Demise of the Berkeley residential gas ban isn’t the end of the story

From the Climate Activist newsletter

Acting on our urgent need to stop burning fossil fuels will require major changes. The natural gas (methane) industry and utilities that deliver gas to customers must be restricted, and in the end replaced, by systems that produce and deliver renewable electricity. The natural gas industry is not going without a fight, and the current battleground is residential gas appliances.

When the city of Berkeley, CA, passed a ban on installing natural gas pipes within new buildings in 2019, many jurisdictions quickly passed similar bans. However, new ordinances came to an abrupt halt when a lawsuit against the Berkeley ban – brought by the California Restaurant Association and supported by a SoCalGas campaign – was successful on appeal to the Ninth Circuit in 2023.

The lawsuit argued that the local ban was in conflict with the federal right to set efficiency standards for appliances through the Energy Policy Conservation Act (EPCA). A number of Ninth Circuit judges dissented from the ruling, lessening its impact on future lawsuits, but many cities that had passed gas bans have now stopped enforcing them to avoid being sued.

States have some legal cover that local jurisdictions do not in that they have immunity from anti-trust laws. New York will be the test case, as it is the only state that has directly banned installing gas appliances in some new buildings (passed in 2023). Fossil fuel and building industry groups have sued to stop the law, using the same legal argument as in the Berkeley case.

Half of U.S. States (the “red” ones) have passed laws prohibiting restrictions on gas hookups like Berkeley’s, so outright gas bans cannot be used by cities in these states.

The federal Department of Energy (DOE) was thwarted when it proposed new efficiency standards that 50% of gas stoves on the market could not meet, thereby encouraging a change to electric stoves. Political pushback led to watering down the standard so that 97% of existing stoves now pass.

However, smaller jurisdictions have other tools that they can use to promote building electrification and discourage the use of gas appliances. Local building codes and air emissions standards are exempted from EPCA, as are local rules about gas distribution lines and utility siting. Cities and states are exploring some of the following options:

Update building energy codes for new buildings. Requiring a higher level of new building energy efficiency will force installing heat pumps and electric stoves instead of gas combustion devices, since electricity is more efficient at point of use than gas.

There was a 2024 setback in greening the highest level of U.S. building codes, which are set by the International Code Council (ICC). It looked as though the ICC was going to require pro-electrification wiring to be built into new homes but this code update was taken out at the last moment by the ICC Board of Directors, under pressure from industries like the American Gas Association.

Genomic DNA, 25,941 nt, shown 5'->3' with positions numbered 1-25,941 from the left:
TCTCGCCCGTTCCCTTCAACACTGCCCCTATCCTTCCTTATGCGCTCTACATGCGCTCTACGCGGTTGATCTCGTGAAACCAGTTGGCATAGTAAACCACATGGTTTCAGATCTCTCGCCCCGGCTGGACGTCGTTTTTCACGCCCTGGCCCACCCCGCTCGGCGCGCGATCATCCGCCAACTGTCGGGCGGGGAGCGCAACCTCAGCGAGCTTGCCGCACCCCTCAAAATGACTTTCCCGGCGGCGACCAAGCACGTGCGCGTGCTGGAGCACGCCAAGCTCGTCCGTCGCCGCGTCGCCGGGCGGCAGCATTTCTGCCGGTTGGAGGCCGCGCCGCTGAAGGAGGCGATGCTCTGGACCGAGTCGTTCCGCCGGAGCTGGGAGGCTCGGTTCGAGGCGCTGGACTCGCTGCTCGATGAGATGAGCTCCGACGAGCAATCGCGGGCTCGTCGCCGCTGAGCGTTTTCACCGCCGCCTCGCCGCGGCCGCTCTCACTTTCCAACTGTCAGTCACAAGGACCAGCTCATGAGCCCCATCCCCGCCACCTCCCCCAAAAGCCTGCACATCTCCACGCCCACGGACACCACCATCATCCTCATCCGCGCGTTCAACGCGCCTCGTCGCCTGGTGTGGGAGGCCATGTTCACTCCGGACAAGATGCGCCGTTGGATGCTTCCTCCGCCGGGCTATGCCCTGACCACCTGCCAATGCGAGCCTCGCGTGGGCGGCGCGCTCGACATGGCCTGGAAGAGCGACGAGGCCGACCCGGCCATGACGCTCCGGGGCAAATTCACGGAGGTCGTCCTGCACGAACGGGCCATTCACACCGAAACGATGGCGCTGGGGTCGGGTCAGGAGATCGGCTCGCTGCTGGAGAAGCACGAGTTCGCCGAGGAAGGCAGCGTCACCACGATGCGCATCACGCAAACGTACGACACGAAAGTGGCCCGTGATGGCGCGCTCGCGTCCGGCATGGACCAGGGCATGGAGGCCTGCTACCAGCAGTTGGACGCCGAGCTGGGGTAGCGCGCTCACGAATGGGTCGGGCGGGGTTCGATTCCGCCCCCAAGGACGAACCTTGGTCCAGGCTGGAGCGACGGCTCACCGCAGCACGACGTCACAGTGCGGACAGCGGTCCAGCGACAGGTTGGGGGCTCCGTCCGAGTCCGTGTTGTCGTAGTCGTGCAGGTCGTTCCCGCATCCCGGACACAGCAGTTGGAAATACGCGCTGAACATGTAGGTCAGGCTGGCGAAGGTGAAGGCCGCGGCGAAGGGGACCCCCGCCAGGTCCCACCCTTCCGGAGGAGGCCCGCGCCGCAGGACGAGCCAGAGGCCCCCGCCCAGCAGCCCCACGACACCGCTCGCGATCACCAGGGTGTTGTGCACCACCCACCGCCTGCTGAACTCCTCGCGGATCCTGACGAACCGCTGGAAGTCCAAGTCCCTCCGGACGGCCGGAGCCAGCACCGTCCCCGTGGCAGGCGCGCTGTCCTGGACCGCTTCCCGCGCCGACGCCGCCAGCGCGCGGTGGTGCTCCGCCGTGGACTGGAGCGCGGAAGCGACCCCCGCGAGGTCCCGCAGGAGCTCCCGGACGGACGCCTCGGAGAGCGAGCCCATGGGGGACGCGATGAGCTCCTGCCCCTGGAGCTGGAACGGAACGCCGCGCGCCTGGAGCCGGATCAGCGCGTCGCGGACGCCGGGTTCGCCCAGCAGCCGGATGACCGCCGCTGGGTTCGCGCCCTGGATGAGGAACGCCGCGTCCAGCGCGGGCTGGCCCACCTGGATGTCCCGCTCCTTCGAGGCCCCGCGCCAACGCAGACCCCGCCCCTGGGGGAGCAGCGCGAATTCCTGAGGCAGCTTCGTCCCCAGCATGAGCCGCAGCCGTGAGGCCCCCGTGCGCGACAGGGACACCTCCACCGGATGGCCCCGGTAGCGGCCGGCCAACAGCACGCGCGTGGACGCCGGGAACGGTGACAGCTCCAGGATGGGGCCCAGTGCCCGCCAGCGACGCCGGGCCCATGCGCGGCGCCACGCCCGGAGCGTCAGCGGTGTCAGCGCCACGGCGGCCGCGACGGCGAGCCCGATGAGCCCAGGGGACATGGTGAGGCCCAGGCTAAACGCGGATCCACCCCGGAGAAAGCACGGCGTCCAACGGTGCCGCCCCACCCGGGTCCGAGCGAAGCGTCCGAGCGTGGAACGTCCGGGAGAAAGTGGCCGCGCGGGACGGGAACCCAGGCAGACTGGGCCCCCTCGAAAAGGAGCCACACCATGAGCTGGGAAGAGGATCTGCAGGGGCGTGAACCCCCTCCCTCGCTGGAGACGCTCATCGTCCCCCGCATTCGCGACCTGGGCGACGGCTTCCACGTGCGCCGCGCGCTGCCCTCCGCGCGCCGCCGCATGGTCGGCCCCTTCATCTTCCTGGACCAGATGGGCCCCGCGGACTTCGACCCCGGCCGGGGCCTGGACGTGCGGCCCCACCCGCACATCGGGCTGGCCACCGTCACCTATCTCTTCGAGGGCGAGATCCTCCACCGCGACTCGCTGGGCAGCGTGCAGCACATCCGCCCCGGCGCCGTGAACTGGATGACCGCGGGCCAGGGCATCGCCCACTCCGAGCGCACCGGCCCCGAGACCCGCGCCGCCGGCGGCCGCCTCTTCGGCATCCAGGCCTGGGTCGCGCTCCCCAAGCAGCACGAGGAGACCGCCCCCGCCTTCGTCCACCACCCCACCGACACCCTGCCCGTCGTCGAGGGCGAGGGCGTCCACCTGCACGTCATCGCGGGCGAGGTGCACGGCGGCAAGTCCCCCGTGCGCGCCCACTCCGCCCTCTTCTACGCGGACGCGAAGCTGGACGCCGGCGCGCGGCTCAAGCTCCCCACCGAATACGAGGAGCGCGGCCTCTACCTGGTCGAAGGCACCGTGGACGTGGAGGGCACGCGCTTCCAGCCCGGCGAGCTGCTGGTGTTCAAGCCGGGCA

This moves the battleground to the states. California passed a new code that came into effect in January 2023, requiring heat pumps in all new buildings. Washington state, which had been poised to ban gas appliances in new buildings through its building codes [8] instead set new building efficiency targets that would have a similar outcome. So far, courts have rejected industry challenges to the Washington rules.

Use greenhouse gas emissions regulations to require retrofits of old buildings. Since regulation of carbon dioxide emissions by the Environmental Protection Agency was curtailed by the U.S. Supreme Court in 2022, the lead has been taken by several big cities.

Seattle, Boston, New York City and Washington D.C. have passed emission reduction requirements for buildings that will require replacing gas appliances over time. For example, Seattle’s Building Emissions Performance Standard (2023), will effectively make all buildings over 20,000 square feet replace fossil-fuel appliances with electric by ratcheting down allowed building emissions to net-zero by 2050.

Improve air quality for public health by regulating air pollution sources. Studies have shown that combustion products from gas stoves and furnaces add gases like nitrogen dioxide (NO2), benzene, and carbon monoxide to indoor air, which can have serious health impacts. Other combustion products, like CO2, are not harmful but are greenhouse gases, and some, like unburned methane (CH4) and NOx are both. However, no jurisdiction has the authority to regulate indoor air quality in residential buildings.

The San Francisco Bay air quality district (BAAQMD) does have the authority to set outdoor air quality standards for emissions that affect health. The district found that residential gas appliances are a large source of nitrogen oxides (NOx) in the Bay Area, so it has moved to regulate residences as though they are small factories emitting pollutants. BAAQMD is setting low to zero NO emissions standards for gas furnaces and gas water heaters which will kick in after 2027 whenever an old appliance needs to be replaced. This health-based measure will also eliminate the substantial greenhouse gases from gas appliances.

Momentum towards banning and replacing residential gas appliances is now integrated into government at all levels, at least in “blue” states. The DOE is working on passing rules that will make electric appliances more efficient and cheaper to run. A study by Lawrence Berkeley National Laboratory shows that building decarbonization could be mostly accomplished by 2050. The speed of the transition will depend on how quickly the following objectives are reached: electrification of old buildings, bringing very efficient building technologies to market, and the decarbonization of  the electricity supply.

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